Christopher Bell began decompressing his fire suit and plugging a microphone into a television session with Fox when Jimmie Johnson appeared and joked with the production team.
"With the rookies, you have to put it on your leg personally," Johnson told a staff member.
Bell laughed at the moment, the seven-time NASCAR champion after leaving the sport having fun with a rookie promoted as one of his future brightest stars.
Tyler Reddick, Cole Custer and Bell were the Big Three of NASCAR's No. 2 series, a trio of pilots who identified themselves as future stars who ran across the field and ran towards the championship.
"I have run against them more than I have run against anyone else," Bell said.
The next time they face each other face to face will be at the Daytona 500 on Sunday.
Reddick, Custer and Bell combined to get 21 wins from 33 Xfinity Series races last season, and won nine in a row, on the way to the Cup Series promotions.
Checkered flags, bragging rights, rookie of the year award, and pressure to keep high profile jobs are at stake. Everyone hopes to finish at the top of their class.
"I hope to smoke them," Bell said.
Bell, Reddick and Custer are the axes of a rookie camp that also include Quin Houff, John Hunter Nemechek and Brennan Poole. It is the best NASCAR class in years and the next great hope of the sport that this youth movement marks the beginning of a new generation of future champions and fan favorites.
NASCAR rookie classes have produced few stars in recent years. Daniel Hemric had only two results in the top 10 last season and finished 25th in the standings leading Richard Childress Racing to win the best rookie award in a disappointing class. Your reward? He was abandoned by RCR and will run a part-time schedule this season in the Xfinity Series.
Where have you gone, Brett Moffitt? The 2015 winner has made only seven Cup starts since winning and none since 2017. Kevin Conway, Andy Lally and Stephen Leicht were among the last disappointing winners in the last decade, no longer with full-time Cup games at NASCAR .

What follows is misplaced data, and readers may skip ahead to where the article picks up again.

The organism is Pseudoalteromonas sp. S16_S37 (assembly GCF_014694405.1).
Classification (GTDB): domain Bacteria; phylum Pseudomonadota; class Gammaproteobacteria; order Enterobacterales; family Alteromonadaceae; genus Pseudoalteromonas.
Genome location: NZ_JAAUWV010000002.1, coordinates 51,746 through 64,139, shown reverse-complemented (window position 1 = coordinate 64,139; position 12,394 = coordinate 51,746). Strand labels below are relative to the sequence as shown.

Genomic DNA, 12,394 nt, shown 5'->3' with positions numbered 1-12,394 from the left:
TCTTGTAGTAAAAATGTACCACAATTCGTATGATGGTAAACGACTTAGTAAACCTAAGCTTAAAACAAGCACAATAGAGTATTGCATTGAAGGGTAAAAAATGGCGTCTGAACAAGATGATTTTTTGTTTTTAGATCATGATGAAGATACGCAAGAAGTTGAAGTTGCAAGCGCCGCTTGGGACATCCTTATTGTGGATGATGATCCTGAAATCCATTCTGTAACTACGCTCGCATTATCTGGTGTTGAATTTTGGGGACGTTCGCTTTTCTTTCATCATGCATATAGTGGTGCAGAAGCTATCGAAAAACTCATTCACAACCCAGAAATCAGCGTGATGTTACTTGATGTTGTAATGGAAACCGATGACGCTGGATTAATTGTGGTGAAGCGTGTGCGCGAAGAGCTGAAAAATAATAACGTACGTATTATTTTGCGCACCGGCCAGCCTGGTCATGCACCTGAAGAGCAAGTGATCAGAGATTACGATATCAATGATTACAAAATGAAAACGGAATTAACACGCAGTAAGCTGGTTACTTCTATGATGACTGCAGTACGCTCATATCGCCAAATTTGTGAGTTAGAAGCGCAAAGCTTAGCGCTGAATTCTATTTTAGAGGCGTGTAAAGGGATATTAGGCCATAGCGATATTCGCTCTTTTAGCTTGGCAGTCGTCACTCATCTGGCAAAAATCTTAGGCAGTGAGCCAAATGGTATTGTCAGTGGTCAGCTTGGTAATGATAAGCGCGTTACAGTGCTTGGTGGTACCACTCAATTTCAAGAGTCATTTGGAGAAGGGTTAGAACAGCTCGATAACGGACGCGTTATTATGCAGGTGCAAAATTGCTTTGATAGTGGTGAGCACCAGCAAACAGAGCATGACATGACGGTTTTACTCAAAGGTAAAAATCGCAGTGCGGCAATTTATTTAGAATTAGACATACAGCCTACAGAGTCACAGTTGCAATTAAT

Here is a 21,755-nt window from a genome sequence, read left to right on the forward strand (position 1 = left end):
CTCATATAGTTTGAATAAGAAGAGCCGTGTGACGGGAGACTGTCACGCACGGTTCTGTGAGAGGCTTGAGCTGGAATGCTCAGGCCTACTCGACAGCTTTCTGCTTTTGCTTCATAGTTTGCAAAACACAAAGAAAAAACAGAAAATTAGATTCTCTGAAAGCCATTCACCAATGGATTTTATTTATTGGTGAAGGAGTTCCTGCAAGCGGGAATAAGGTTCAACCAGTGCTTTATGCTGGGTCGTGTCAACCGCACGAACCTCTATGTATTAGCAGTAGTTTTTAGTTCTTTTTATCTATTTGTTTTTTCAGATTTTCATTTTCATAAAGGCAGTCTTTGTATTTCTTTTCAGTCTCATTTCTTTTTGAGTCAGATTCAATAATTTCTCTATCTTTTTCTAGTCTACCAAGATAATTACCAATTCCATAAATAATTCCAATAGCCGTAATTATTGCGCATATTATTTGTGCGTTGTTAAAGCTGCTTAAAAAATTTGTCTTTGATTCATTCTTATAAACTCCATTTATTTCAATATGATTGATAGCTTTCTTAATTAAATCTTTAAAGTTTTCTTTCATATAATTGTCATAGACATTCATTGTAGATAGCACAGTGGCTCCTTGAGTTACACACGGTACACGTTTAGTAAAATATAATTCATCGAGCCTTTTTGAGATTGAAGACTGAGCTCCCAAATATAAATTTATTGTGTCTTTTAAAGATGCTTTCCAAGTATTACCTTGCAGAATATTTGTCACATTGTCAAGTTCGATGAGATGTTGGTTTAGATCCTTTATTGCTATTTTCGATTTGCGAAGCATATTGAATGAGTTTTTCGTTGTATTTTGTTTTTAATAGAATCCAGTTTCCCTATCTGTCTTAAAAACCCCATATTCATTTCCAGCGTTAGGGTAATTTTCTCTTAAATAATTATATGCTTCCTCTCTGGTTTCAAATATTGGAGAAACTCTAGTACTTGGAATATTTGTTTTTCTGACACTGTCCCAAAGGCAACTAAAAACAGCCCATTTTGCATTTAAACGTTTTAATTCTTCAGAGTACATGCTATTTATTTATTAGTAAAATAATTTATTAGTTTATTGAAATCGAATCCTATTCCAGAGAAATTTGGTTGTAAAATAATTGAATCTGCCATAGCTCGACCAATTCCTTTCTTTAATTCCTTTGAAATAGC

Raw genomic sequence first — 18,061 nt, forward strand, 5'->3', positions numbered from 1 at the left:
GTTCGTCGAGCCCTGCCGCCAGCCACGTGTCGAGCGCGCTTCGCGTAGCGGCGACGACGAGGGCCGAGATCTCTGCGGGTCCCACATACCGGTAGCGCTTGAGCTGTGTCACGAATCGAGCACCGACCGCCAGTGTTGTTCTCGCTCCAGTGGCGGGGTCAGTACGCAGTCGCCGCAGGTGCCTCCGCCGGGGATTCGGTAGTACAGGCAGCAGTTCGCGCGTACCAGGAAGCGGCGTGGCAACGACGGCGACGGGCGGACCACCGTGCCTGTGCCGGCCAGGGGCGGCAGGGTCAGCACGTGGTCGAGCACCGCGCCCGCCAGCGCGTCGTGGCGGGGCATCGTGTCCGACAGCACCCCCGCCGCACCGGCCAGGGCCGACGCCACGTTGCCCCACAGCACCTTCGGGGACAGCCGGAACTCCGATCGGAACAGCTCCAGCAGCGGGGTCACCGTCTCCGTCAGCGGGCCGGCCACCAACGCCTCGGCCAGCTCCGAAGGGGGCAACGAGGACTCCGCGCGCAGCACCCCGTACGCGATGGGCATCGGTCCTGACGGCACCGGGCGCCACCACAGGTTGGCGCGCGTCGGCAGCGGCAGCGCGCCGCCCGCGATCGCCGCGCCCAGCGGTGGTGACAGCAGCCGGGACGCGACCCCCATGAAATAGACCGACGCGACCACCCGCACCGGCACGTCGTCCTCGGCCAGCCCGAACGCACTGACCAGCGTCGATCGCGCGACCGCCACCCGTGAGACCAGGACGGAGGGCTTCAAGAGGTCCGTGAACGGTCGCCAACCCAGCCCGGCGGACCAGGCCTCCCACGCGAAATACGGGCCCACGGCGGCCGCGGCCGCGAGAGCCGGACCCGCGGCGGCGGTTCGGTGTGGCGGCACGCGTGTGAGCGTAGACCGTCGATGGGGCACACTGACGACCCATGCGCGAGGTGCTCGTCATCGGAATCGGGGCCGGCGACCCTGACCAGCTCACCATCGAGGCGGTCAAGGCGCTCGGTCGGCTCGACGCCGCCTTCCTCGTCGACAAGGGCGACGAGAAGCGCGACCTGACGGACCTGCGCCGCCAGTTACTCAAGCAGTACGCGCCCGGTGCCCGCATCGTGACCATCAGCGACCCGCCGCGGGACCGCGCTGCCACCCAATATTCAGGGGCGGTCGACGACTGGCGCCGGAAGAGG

The winner of the Daytona 500 pole, Ricky Stenhouse Jr., is a former rookie prize winner. So are Chase Elliott, the winner of Busch Clash, Erik Jones, Joey Logano, Kyle Busch and Kevin Harvick.
The Xfinity series championship has not guaranteed much success either. Daniel Suarez, the 2016 champion, is already in his third team. 2015 champion Chris Buescher has a rain-shortened Cup victory, and 2017 champion William Byron is 0 for 72 starts.
Trevor Bayne was the last driver to win the Daytona 500 in his first outing, and he never won again.
Reddick, 24, won the last two Xfinity series championships and will drive the No. 8 Chevrolet this season for Richard Childress Racing. Reddick has two Cup starts, including a final in 27th place for RCR in the Daytona 500 last season. He finished ninth in his second career in Kansas.
"You can't make the mistakes that you can usually get away with with a good team in the Xfinity series," Reddick said. "You can be very fast, but that does not mean you will win races."
Bell, 25, won the 2017 Truck Series championship and thrived as a development driver for Joe Gibbs Racing. JGR's loaded lineup of Cup champions Kyle Busch and Martin Truex Jr., twice winner of the Daytona 500 Miles Denny Hamlin and Erik Jones, left Bell without a trip. JGR cultivated Bell, who grew up competing on dirt tracks in Oklahoma, to No. 95 Toyota and Leavine Family Racing.
"I am grateful to have been on the trip," Bell said. "I hope we can go out and make everyone proud."
Custer, 22, took Suárez's trip at Ford No. 41 at Stewart-Haas Racing and has consistently won. The son of Stewart-Haas Racing executive, Joe Custer, grew up around the racecourse. He started running when he was 5 years old and quickly rose to the Truck Series. He became the youngest winner in a NASCAR national series race in New Hampshire in his seventh truck race in 2014. He was 16, 7 months and 28 days old.
He joins the best team of all rookies, added to an alignment that includes veterans Kevin Harvick, Aric Almirola and Clint Bowyer.
"I talked a lot with Kevin through my Xfinity stuff, and he has been extremely helpful and one of the most helpful people I've talked to," said Custer. "But even at our post-practice meeting with Clint and Aric, I ask these guys for advice, and they are also extremely open, so if I can get the advice of any of those guys, it will be huge."
© 2019 Associated Press. All rights reserved. This material may not be published, transmitted, rewritten or redistributed.